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Major histocompatibility complex genes influence the outcome of HIV infection. Ancestral haplotypes with C4 null alleles explain diverse HLA associations.


Hum Immunol. 1990 Dec;29(4):282-95. Unique Identifier : AIDSLINE

Several alleles at multiple HLA loci have been found to be associated with infection with human immunodeficiency virus (HIV): HLA A1; B8, B35; Cw7, Cw4; DR1, DR3 and DQ1, are associated with particular disease manifestations and/or disease progression. Furthermore, in a pilot study we have shown an increase in the frequency of C4 null alleles and suggested that all the reported HLA alleles could reflect association with a limited number of ancestral haplotypes (AHs). On this occasion, we studied 122 Caucasoid patients classified according to Centers for Disease Control (CDC) criteria. The control group consisted of 67 seronegative homosexual or bisexual males at risk of developing HIV infection. C4 null alleles were unequivocally present in 58% of patients in CDC IV compared with 33% of the seronegative subjects (chi 2 = 5.65, p less than 0.05). Furthermore, C4 null alleles could be excluded in only 8% and 16% of CDC III and IV, respectively, but in 30% of the seronegative subjects. An increased frequency of three AHs largely accounted for the increases in C4 null and HLA alleles. To examine the role of specific AHs we undertook a longitudinal analysis of a subgroup of 26 patients who seroconverted under observation. Seventeen of these patients were followed for 32 to 63 months. All seven patients with the 8.1 AH (A1, CW7, B8, BfS, C4AQ0, C4B1, DR3, DQ2) developed low CD4 lymphocyte counts (less than 450 x 10(6)/l) compared with only 2 of 10 patients without this haplotype (p less than 0.002). All three deaths occurred in patients with the 8.1 AH. The acquired immunodeficiency syndrome developed in three further cases with either 8.1- or B35-bearing (35.x) haplotypes. Sequential CD4/8 ratios showed an early and progressive decline in individuals with 8.1 or 35.x. Since the 8.1 and 35.x AHs contain deletions of the central major histocompatibility complex (MHC) genes, we suggest that the genes affecting HIV infection and progression are within the central MHC region.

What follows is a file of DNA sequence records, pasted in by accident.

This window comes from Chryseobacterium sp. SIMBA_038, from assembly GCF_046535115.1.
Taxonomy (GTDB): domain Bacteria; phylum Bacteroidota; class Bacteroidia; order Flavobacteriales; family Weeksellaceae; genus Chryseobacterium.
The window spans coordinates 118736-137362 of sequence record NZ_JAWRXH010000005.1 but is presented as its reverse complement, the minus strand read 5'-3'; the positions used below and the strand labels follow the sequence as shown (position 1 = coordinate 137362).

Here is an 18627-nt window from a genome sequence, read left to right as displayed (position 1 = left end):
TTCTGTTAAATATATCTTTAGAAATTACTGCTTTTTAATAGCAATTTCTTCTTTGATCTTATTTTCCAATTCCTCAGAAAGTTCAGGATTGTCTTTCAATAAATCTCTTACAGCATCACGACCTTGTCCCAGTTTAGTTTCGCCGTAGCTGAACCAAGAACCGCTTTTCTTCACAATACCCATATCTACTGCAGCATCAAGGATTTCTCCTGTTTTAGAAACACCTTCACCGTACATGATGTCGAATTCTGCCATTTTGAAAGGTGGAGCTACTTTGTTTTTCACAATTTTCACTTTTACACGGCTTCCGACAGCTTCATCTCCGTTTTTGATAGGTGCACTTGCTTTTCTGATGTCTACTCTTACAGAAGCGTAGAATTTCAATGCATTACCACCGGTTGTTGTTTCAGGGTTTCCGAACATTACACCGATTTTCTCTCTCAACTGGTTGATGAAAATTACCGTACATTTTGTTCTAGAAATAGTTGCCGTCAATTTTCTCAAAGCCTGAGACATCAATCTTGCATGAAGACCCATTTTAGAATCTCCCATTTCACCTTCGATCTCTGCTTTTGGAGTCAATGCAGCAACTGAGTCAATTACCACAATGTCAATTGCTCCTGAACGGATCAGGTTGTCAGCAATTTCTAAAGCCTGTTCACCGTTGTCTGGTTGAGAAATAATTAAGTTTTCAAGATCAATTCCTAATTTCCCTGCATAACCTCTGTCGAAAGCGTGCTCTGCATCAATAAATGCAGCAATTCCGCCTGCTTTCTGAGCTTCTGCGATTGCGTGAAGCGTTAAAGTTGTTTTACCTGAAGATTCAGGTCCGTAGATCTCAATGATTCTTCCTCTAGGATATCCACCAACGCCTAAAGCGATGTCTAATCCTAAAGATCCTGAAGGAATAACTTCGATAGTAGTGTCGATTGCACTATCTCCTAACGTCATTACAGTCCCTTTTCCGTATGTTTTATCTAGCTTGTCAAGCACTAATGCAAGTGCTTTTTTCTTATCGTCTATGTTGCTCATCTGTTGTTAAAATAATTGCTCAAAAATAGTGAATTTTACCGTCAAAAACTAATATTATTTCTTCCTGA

Alleles Complement 4/DEFICIENCY/*GENETICS CD4-Positive T-Lymphocytes Gene Frequency Haplotypes Human HIV Infections/BLOOD/GENETICS/*IMMUNOLOGY HIV Seropositivity/GENETICS/IMMUNOLOGY HLA Antigens/*GENETICS Leukocyte Count Male Risk Factors Support, Non-U.S. Gov't JOURNAL ARTICLE


Information in this article was accurate in May 30, 1991. The state of the art may have changed since the publication date. This material is designed to support, not replace, the relationship that exists between you and your doctor. Always discuss treatment options with a doctor who specializes in treating HIV.